So the IPC$ workaround is very handy because there are times when it is nice to use PsExec, such as when you need interactive access to the suspect PC via a command shell, as shown above. However, in just about all other cases, I've begun using WMIC in place of PsExec. I'll have more on that in a follow up post later this week.

Mike Pilkington, GCFA, EnCE, is a Sr. Security Analyst and Lead Incident Responder for a global Fortune 500 company in Houston, TX, as well as a SANS Mentor. Visit for more on Mike's activities and SANS Mentor schedule.


Posted June 2, 2010 at 2:56 AM | Permalink | Reply

Cory Altheide

This protects the passphrase from unlikely threat of being sniffed across the network but does nothing to prevent incredibly likely threat of the domain administrator's hash from being captured _on the remote compromised system being investigated_ and used via pass-the-hash.

Posted June 3, 2010 at 2:36 PM | Permalink | Reply

Mike Erman

In the scenario where the incident responder has domain admin rights, then you can go directly to running psexec without the username and password options. Psexec defaults to using the tokens of the user initiating it and does not send the password with the session.

Posted June 4, 2010 at 1:59 PM | Permalink | Reply

Dave Hull

Cory you raise a great point and I'm sure you've thought about alternative solutions. Are there any safe methods for connecting to that compromised host via the network?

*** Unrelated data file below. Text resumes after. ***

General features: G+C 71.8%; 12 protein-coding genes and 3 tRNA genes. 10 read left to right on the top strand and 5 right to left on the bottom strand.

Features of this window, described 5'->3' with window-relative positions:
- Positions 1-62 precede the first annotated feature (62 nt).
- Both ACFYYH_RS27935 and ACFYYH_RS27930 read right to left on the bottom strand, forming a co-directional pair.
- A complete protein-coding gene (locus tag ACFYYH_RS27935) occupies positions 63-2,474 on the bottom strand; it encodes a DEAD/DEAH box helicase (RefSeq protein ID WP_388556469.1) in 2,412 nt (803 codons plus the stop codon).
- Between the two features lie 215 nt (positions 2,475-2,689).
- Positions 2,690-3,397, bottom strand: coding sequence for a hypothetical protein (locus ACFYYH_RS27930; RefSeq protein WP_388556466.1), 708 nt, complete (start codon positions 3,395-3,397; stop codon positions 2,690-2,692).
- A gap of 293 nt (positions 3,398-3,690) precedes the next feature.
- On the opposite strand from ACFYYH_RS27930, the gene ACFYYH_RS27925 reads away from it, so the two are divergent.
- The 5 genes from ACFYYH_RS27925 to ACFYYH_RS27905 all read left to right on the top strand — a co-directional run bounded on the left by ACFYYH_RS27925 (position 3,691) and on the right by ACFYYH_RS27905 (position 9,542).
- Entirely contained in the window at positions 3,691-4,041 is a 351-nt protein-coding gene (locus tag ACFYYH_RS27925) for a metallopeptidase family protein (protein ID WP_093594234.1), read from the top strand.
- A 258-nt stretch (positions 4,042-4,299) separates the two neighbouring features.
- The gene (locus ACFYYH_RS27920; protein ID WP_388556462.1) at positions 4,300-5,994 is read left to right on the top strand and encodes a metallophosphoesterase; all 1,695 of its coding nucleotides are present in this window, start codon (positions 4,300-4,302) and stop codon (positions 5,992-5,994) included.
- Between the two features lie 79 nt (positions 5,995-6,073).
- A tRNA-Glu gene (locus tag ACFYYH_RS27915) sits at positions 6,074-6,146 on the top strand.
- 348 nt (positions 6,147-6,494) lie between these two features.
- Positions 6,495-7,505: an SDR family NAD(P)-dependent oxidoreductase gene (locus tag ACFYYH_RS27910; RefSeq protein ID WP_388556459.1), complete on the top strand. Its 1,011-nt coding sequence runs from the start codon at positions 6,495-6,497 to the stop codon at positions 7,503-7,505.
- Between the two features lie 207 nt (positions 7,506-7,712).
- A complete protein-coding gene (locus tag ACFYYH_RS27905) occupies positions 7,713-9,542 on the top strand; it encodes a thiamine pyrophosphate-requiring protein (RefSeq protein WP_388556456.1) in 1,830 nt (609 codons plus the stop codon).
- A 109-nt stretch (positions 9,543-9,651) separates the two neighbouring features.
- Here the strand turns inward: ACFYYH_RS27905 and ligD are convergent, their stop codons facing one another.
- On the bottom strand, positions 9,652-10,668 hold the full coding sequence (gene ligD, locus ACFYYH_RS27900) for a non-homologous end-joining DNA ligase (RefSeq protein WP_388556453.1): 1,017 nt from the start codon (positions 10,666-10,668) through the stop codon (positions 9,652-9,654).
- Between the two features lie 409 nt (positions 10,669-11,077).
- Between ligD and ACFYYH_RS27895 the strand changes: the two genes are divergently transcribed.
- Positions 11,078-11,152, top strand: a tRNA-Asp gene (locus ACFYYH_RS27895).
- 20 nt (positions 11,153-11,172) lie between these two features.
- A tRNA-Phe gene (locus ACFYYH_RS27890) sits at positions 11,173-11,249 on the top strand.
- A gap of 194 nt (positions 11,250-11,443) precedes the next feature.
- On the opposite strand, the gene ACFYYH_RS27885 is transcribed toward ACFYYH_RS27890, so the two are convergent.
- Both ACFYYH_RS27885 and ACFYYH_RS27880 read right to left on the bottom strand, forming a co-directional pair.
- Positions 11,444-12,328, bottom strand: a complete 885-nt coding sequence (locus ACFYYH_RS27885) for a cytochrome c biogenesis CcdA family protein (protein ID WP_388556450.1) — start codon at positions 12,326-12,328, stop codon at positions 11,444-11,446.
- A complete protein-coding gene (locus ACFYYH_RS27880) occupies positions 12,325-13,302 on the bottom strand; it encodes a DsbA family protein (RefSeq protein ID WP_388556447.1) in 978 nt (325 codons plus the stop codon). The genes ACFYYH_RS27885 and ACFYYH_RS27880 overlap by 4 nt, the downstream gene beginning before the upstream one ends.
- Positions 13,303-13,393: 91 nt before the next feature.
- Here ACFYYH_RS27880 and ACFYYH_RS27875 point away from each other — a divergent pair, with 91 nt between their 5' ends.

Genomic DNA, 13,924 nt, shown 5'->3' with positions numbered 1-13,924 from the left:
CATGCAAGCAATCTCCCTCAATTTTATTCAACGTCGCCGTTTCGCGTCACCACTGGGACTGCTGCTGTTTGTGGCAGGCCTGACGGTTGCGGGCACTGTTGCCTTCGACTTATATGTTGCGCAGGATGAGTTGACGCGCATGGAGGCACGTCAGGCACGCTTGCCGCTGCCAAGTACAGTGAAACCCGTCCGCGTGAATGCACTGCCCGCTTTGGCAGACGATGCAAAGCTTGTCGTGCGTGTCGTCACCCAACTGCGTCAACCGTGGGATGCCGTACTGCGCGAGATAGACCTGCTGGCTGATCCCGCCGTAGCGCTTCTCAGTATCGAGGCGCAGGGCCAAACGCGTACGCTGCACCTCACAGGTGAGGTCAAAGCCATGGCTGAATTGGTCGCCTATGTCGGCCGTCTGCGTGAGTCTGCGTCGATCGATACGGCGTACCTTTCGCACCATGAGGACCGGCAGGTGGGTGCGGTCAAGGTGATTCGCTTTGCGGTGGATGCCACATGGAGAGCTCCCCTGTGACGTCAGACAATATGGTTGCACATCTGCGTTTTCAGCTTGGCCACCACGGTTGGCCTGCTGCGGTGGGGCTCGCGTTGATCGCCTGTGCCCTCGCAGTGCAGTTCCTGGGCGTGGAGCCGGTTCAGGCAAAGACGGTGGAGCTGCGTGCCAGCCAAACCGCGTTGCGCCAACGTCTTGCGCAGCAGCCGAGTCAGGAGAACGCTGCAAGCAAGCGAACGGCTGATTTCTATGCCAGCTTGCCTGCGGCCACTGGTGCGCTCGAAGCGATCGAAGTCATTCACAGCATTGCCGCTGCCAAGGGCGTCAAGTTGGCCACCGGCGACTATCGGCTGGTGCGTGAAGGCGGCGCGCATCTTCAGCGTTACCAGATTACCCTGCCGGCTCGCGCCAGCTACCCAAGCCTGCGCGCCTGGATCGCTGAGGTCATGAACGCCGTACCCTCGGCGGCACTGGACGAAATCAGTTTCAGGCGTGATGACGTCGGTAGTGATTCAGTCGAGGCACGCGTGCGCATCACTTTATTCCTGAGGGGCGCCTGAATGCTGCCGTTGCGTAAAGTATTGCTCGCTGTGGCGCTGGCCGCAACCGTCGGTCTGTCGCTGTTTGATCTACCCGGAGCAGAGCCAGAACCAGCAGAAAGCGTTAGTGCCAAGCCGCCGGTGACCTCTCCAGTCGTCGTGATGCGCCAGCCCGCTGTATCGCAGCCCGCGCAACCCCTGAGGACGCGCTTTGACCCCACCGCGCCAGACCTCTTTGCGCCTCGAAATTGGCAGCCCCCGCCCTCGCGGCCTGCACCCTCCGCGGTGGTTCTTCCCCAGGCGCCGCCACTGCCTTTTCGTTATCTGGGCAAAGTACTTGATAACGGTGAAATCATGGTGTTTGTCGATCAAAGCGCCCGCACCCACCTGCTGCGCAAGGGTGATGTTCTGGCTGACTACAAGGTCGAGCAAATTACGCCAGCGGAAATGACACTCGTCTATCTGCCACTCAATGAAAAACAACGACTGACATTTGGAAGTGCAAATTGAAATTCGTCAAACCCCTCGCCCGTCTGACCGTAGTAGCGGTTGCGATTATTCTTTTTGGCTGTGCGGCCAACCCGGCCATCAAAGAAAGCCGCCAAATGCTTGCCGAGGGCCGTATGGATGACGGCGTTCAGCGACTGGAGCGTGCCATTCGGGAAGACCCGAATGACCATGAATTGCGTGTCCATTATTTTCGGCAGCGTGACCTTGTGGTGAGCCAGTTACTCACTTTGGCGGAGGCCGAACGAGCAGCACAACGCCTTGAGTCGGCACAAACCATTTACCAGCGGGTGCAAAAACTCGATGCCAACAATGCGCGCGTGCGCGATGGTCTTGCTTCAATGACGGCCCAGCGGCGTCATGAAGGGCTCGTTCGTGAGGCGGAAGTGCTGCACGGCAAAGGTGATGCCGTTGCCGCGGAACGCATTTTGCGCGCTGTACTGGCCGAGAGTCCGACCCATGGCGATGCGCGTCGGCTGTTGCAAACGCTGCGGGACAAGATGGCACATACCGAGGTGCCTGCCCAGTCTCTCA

Posted June 7, 2010 at 5:34 PM | Permalink | Reply


Cory, thanks for your comment. You bring up an excellent point and one I should have mentioned in the blog. However, after some extensive testing this weekend, I don't believe this is an issue with PsExec (used in the way I described). I tested with fgdump, pwdump3, Cain, and Metasploit. I'll post a new blog in the next week or two showing my test process and results. Please let me know if there are other tools I should include in my tests. Thanks! -Mike

Posted October 23, 2010 at 4:00 PM | Permalink | Reply

bharath vn

I'm seeing the same problem. I can get around it by using the -d argument, but that means I don't get back the return code from the process I started remotely.
It gives the workaround, but not ideal.

Posted October 25, 2010 at 3:18 PM | Permalink | Reply


Hi bharath vn. I'm not sure what problem you are running into. Can you give more details? Is the PSEXEC command failing to give you a shell or connect to the network share? You'll want to make sure that share is open to "Everyone" but with read-only permissions. Typically the share will simply be a set of trusted binaries and tools, so the fact that it's open read-only to Everyone should not be an issue.

Posted August 13, 2012 at 11:03 AM | Permalink | Reply


So now you're sending away net use's password in clear text, what's the difference?

Posted August 14, 2012 at 3:46 AM | Permalink | Reply

Mike Pilkington

The password is not sent in clear-text with NET USE. The NET command uses native Kerberos or NTLM/LM challenge response.

Posted December 14, 2012 at 9:33 PM | Permalink | Reply


Mike ''" Great stuff !! This actually works ! Thanks a ton.

Posted February 2, 2013 at 2:59 PM | Permalink | Reply

Saiful Bahri bin Sulaimi

Hello, I tested this workaround but I still couldn't use psexec and access a network path from the remote computer. Can anyone confirm this ?